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AG files state's first lead-paint hazard suit

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In the first lawsuit of its kind in Indiana, the state attorney general's office is going after two Evansville landlords who it says have ignored warnings to correct a lead-paint environmental hazard in a rental house.

Joining the Vanderburgh County Health Department, the Indiana Attorney General's Office filed the suit today in State v. Mark R. Bryan and Tammy A. Bryan.

The Bryans own a 1918-built house on Mulberry Street in Evansville that they lease to tenants. During a lead-screening program for children in January 2008, one child of a tenant tested positive for elevated blood-lead levels. The Vanderburgh County Health Department alerted the tenant and also collected samples of paint, soil, and dust that tested positive for lead. Warnings were sent for two months, instructing the Bryans that the lead-based paint in the rental house was a health violation and required remediation measures, but no response or correction was ever made.

Lead paint has been banned for use in residential homes since 1978, and under the federal Residential Lead-Based Paint Hazard Reduction Act of 1992, owners must disclose any lead-paint hazards prior to selling or renting a home. The new suit seeks an injunction ordering the Bryans to immediately fix the issue, either by a licensed contractor removing the paint or by encapsulation of the lead-based paint by repainting it with latex paint.

The suit also seeks reimbursement of the government's costs, attorneys' fees, and any other legal costs.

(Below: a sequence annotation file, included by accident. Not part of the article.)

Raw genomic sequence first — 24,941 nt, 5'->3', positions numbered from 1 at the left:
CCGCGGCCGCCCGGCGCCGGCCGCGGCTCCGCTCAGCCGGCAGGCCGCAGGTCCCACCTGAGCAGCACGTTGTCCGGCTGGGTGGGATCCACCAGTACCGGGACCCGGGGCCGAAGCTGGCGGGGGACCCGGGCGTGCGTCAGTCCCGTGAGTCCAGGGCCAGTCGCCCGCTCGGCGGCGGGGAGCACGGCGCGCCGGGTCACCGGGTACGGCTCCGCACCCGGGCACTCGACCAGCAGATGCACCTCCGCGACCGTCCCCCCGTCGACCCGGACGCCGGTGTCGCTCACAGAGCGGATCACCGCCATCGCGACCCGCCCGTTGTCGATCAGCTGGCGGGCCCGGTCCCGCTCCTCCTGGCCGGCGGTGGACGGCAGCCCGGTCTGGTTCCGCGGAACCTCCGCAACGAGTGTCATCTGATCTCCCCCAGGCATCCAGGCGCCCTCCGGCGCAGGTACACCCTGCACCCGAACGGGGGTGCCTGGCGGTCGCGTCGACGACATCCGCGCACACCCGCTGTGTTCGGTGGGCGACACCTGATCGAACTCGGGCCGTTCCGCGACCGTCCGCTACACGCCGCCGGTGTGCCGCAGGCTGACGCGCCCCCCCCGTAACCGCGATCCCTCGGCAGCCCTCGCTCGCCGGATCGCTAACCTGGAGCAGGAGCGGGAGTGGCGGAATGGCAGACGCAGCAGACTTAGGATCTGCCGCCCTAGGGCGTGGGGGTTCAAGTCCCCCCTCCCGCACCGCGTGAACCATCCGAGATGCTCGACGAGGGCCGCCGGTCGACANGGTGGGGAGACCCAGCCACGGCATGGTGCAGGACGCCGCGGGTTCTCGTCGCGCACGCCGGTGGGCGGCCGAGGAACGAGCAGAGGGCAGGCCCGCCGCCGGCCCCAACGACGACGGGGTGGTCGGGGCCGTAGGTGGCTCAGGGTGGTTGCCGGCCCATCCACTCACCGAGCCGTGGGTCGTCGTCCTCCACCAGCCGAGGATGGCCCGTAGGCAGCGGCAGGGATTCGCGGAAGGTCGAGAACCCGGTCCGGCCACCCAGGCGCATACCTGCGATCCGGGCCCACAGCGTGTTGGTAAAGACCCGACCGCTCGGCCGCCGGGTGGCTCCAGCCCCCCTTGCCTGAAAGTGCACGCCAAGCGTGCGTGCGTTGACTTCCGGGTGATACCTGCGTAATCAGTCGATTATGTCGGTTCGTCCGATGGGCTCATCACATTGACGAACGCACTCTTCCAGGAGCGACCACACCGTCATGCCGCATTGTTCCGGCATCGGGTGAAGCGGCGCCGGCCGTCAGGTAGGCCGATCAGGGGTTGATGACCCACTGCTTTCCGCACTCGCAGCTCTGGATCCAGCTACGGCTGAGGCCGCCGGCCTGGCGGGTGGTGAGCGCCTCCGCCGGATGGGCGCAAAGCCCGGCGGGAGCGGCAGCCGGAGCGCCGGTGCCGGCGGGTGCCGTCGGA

While other states have pursued lead-paint public nuisance actions, this is the first time a suit has been filed in Indiana and the AG believes it could be used as a template for other Hoosier counties in the future.

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  1. Video pen? Nice work, "JW"! Let this be a lesson and a caution to all disgruntled ex-spouses (or soon-to-be ex-spouses) . . . you may think that altercation is going to get you some satisfaction . . . it will not.

  2. First comment on this thread is a fitting final comment on this thread, as that the MCBA never answered Duncan's fine question, and now even Eric Holder agrees that the MCBA was in material error as to the facts: "I don't get it" from Duncan December 1, 2014 5:10 PM "The Grand Jury met for 25 days and heard 70 hours of testimony according to this article and they made a decision that no crime occurred. On what basis does the MCBA conclude that their decision was "unjust"? What special knowledge or evidence does the MCBA have that the Grand Jury hearing this matter was unaware of? The system that we as lawyers are sworn to uphold made a decision that there was insufficient proof that officer committed a crime. How can any of us say we know better what was right than the jury that actually heard all of the the evidence in this case."

  3. wow is this a bunch of bs! i know the facts!

  4. MCBA .... time for a new release about your entire membership (or is it just the alter ego) being "saddened and disappointed" in the failure to lynch a police officer protecting himself in the line of duty. But this time against Eric Holder and the Federal Bureau of Investigation: "WASHINGTON — Justice Department lawyers will recommend that no civil rights charges be brought against the police officer who fatally shot an unarmed teenager in Ferguson, Mo., after an F.B.I. investigation found no evidence to support charges, law enforcement officials said Wednesday." http://www.nytimes.com/2015/01/22/us/justice-department-ferguson-civil-rights-darren-wilson.html?ref=us&_r=0

  5. Dr wail asfour lives 3 hours from the hospital,where if he gets an emergency at least he needs three hours,while even if he is on call he should be in a location where it gives him max 10 minutes to be beside the patient,they get paid double on their on call days ,where look how they handle it,so if the death of the patient occurs on weekend and these doctors still repeat same pattern such issue should be raised,they should be closer to the patient.on other hand if all the death occured on the absence of the Dr and the nurses handle it,the nurses should get trained how to function appearntly they not that good,if the Dr lives 3 hours far from the hospital on his call days he should sleep in the hospital

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